7 Things You Might Not Know About Robbie Robertson

From his childhood in Toronto to penning some of music’s greatest tunes to playing alongside music’s biggest names to scoring classic films and his induction into the Rock and Roll Hall of Fame, Robbie Robertson, 73, is someone for whom the term “done it all” undoubtedly applies.

With the release of his new autobiography, Testimony, today, the former Zoomer cover subject tells the story of his life, up to the split of The Band, candidly, in his own words. To mark the release we’ve compiled seven things you might not know about the Canuck rock legend.

1) Robertson’s full name is Jaime Royal Robertson, and he earned the “Robbie” moniker as a nickname in school. It’s a play on his last name.

2) Robertson co-wrote the Band hit “Life Is A Carnival,” but in his early teens he actually worked at the freak show exhibit at the Canadian National Exhibition in Toronto, and also worked at another local carnival.

3) Robbie Robertson backed Bob Dylan as a member of the Hawks and as a member of The Band. However, he first played with Dylan as a guitarist in August and September of 1965, without the Hawks or The Band. As well, according to Robertson he didn’t know much about Dylan or his music until he started playing with him.

4) Robertson once described the unique sound The Band crafted as “rebelling against the rebellion” of music. He went on, “The rebellion went to a place where it became too obvious, too trendy, like you were just following the pack. So it was our choice to get off the bandwagon—no pun intended—and do things that were in our background and what was the most honest thing to do. In our music, there were all these influences from Canada to gospel music to the blues to rhythm and blues to rockabilly—everything was part of our gumbo.”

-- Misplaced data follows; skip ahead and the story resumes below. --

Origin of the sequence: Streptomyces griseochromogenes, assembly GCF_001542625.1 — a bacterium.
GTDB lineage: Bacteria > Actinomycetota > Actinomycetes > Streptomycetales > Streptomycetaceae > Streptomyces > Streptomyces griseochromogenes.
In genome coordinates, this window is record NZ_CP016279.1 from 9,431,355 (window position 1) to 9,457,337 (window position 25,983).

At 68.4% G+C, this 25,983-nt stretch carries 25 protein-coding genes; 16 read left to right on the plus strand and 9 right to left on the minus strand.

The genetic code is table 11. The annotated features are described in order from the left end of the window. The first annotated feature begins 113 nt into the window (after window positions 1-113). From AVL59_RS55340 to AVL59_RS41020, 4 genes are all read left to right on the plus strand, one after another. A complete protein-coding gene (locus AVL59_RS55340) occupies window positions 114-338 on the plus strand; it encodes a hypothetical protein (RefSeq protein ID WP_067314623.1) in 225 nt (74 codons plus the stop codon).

5) In the legendary, Martin Scorsese-directed documentary The Last Waltz, about The Band’s final concert, Robertson can be seen singing in the background but his microphone isn’t on for the majority of the show. However, he famously saved Eric Clapton during the same show on the tune “Further On Up the Road,” improvising a guitar solo as Clapton fixed his guitar strap that had come loose.

6) Robertson became friends with Martin Scorsese after The Last Waltz and has worked, in various capacities, on the music in a large number of the famed director’s films, including Raging Bull, The King of Comedy, The Color of Money, Casino, Gangs of New York, The Departed, Shutter Island and The Wolf of Wall Street.

Scorsese, meanwhile, directed the music video for “Somewhere Down the Crazy River,” a single off of Robertson’s first solo album Robbie Robertson.

7) Robertson was one of four famed Canuck recording artists/duos – the others being Bruce Cockburn, Kate McGarrigle & Anna McGarrigle and Ginette Renoto – to appear on a set of 2011 Canadian postage stamps.